Research HighlightsResearch Tackles Top Challenges to Texas Soybean Production
By Laura Temple
Soybeans tend to serve as a minor rotational crop in Texas. However, Josh McGinty, an associate professor and extension specialist for Texas A&M AgriLife Extension Service based in Corpus Christi, believes local farmers could raise more soybeans and reap benefits from rotating to a nitrogen-fixing legume crop. They just need data and solutions to address key issues.
McGinty serves farmers managing the unique conditions of the Texas Gulf Coast. With soy checkoff support from the Texas Soybean Board, he conducts soybean research designed to help farmers see how the crop could fit in their rotation.
“In this region, farmers primarily plant cotton, grain sorghum and some corn,” he says. “My soybean research shows farmers this crop can be a viable option.”
Screening for Tolerance to Iron Deficiency Chlorosis
McGinty believes soil chemistry presents the biggest issue to soybean production in his area.
“We are on a river flood plain with an abundance of calcium carbonate being carried downstream,” he explains. “As a result, the soil pH is very high, averaging 8.4 to 8.6 or even higher. At this pH, soybeans can’t take up iron from the soil, even though it is present.”
He says many soybean varieties emerge well and look good for a few weeks, but soon yellow and fail. Every season, he screens commercial and public soybean varieties to learn which ones can grow in these soils.
These trials have identified some commercial varieties that work well in the area. He also notes the value of a partnership with the University of Missouri soybean breeding program.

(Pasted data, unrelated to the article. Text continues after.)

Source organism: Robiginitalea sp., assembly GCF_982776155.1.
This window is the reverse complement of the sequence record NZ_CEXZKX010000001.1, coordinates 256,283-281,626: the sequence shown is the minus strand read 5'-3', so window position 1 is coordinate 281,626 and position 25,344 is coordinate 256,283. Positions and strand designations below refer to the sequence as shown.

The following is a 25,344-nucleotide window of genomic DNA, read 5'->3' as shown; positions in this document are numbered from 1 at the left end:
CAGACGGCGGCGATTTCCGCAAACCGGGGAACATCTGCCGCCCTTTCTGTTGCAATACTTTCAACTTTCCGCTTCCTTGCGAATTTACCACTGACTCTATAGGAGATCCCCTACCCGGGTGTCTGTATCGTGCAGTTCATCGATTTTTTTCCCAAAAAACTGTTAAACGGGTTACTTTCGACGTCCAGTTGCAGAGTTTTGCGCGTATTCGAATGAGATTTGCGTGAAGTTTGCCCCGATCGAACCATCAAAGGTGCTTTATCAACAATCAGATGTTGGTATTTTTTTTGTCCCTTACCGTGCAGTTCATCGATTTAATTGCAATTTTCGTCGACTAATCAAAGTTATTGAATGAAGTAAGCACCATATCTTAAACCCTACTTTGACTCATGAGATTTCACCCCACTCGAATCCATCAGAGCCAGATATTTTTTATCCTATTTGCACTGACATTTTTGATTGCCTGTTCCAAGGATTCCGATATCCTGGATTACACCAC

“Breeders at the University of Missouri have improved on an existing line with germplasm from the USDA with strong iron deficiency chlorosis tolerance,” McGinty says. “They have developed a couple good varieties with Roundup Ready 1 genetics that provide good yield potential for this region.”
Revising Recommended Planting Date
The second challenge McGinty studies is the limited availability of moisture. The Texas Gulf Coast receives precipitation in late spring. Then fields usually endure very dry conditions until fall storms in the Gulf of Mexico bring rain starting in September.
“The existing extension recommendations for the mid to upper Texas Gulf Coast direct farmers to plant soybeans in March or April,” he says. “But this far south, they run out of water before the plants can fill the pods, resulting in very low or even non-existent yields.”
He is investigating how early soybeans can be planted so that moisture from late spring rains allows the crop to fill pods. Freezing temperatures are very rare in the region, so he compares soybeans planted as early as mid-February to those planted as late as mid-April.
“Area farmers have learned to plant corn around Valentine’s Day, and my trials show that the timing for soybeans should be similar,” McGinty reports. “My early-planted soybeans often make a respectable yield, while I have yet to have anything worth harvesting from trials planted according to our current recommendations.”
He plans to gather a few more years of data before changing the official extension planting recommendations for soybeans, but in the meantime, he encourages farmers to plant proven varieties from his screening trials as early as possible.
“My research has shown that soybeans can yield between 30 and 50 bushels per acre in this area in favorable years, which makes them a viable option for our crop rotations,” he says. “With the cost of nitrogen fertilizer, adding a legume to the rotation may improve the cost efficiency of the main crops.”
Published: Aug 28, 2023
The materials on SRIN were funded with checkoff dollars from United Soybean Board and the North Central Soybean Research Program. To find checkoff funded research related to this research highlight or to see other checkoff research projects, please visit the National Soybean Checkoff Research Database.